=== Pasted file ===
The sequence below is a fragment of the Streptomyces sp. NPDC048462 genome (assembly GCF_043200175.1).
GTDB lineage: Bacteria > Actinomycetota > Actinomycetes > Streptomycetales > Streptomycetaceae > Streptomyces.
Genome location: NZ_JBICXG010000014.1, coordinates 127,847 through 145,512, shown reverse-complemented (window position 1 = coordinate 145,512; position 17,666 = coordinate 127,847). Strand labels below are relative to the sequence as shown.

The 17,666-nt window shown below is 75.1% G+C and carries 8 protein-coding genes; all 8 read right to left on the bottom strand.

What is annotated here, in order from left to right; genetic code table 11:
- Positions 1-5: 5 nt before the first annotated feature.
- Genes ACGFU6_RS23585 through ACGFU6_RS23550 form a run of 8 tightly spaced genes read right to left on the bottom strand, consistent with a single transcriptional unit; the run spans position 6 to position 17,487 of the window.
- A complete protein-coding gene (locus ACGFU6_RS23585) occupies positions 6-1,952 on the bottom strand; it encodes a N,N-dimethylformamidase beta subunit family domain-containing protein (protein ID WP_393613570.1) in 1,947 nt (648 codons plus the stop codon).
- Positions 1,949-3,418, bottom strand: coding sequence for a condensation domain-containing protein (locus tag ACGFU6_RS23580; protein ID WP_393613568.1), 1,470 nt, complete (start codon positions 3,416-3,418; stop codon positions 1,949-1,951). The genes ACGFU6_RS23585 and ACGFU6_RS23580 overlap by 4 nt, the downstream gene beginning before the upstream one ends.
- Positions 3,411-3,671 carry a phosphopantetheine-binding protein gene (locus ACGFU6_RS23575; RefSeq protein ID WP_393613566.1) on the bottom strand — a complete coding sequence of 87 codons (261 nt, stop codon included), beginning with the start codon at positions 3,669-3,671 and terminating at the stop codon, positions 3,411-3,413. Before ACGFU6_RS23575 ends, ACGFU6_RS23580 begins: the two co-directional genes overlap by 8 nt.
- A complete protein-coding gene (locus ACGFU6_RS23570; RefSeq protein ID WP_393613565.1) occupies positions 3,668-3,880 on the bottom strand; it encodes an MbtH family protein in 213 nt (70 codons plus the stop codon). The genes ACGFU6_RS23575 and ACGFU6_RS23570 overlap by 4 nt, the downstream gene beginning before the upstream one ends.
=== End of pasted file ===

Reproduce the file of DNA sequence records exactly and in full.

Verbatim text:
The sequence below is a fragment of the Streptomyces sp. NPDC048462 genome (assembly GCF_043200175.1).
GTDB lineage: Bacteria > Actinomycetota > Actinomycetes > Streptomycetales > Streptomycetaceae > Streptomyces.
Genome location: NZ_JBICXG010000014.1, coordinates 127,847 through 145,512, shown reverse-complemented (window position 1 = coordinate 145,512; position 17,666 = coordinate 127,847). Strand labels below are relative to the sequence as shown.

The 17,666-nt window shown below is 75.1% G+C and carries 8 protein-coding genes; all 8 read right to left on the bottom strand.

What is annotated here, in order from left to right; genetic code table 11:
- Positions 1-5: 5 nt before the first annotated feature.
- Genes ACGFU6_RS23585 through ACGFU6_RS23550 form a run of 8 tightly spaced genes read right to left on the bottom strand, consistent with a single transcriptional unit; the run spans position 6 to position 17,487 of the window.
- A complete protein-coding gene (locus ACGFU6_RS23585) occupies positions 6-1,952 on the bottom strand; it encodes a N,N-dimethylformamidase beta subunit family domain-containing protein (protein ID WP_393613570.1) in 1,947 nt (648 codons plus the stop codon).
- Positions 1,949-3,418, bottom strand: coding sequence for a condensation domain-containing protein (locus tag ACGFU6_RS23580; protein ID WP_393613568.1), 1,470 nt, complete (start codon positions 3,416-3,418; stop codon positions 1,949-1,951). The genes ACGFU6_RS23585 and ACGFU6_RS23580 overlap by 4 nt, the downstream gene beginning before the upstream one ends.
- Positions 3,411-3,671 carry a phosphopantetheine-binding protein gene (locus ACGFU6_RS23575; RefSeq protein ID WP_393613566.1) on the bottom strand — a complete coding sequence of 87 codons (261 nt, stop codon included), beginning with the start codon at positions 3,669-3,671 and terminating at the stop codon, positions 3,411-3,413. Before ACGFU6_RS23575 ends, ACGFU6_RS23580 begins: the two co-directional genes overlap by 8 nt.
- A complete protein-coding gene (locus ACGFU6_RS23570; RefSeq protein ID WP_393613565.1) occupies positions 3,668-3,880 on the bottom strand; it encodes an MbtH family protein in 213 nt (70 codons plus the stop codon). The genes ACGFU6_RS23575 and ACGFU6_RS23570 overlap by 4 nt, the downstream gene beginning before the upstream one ends.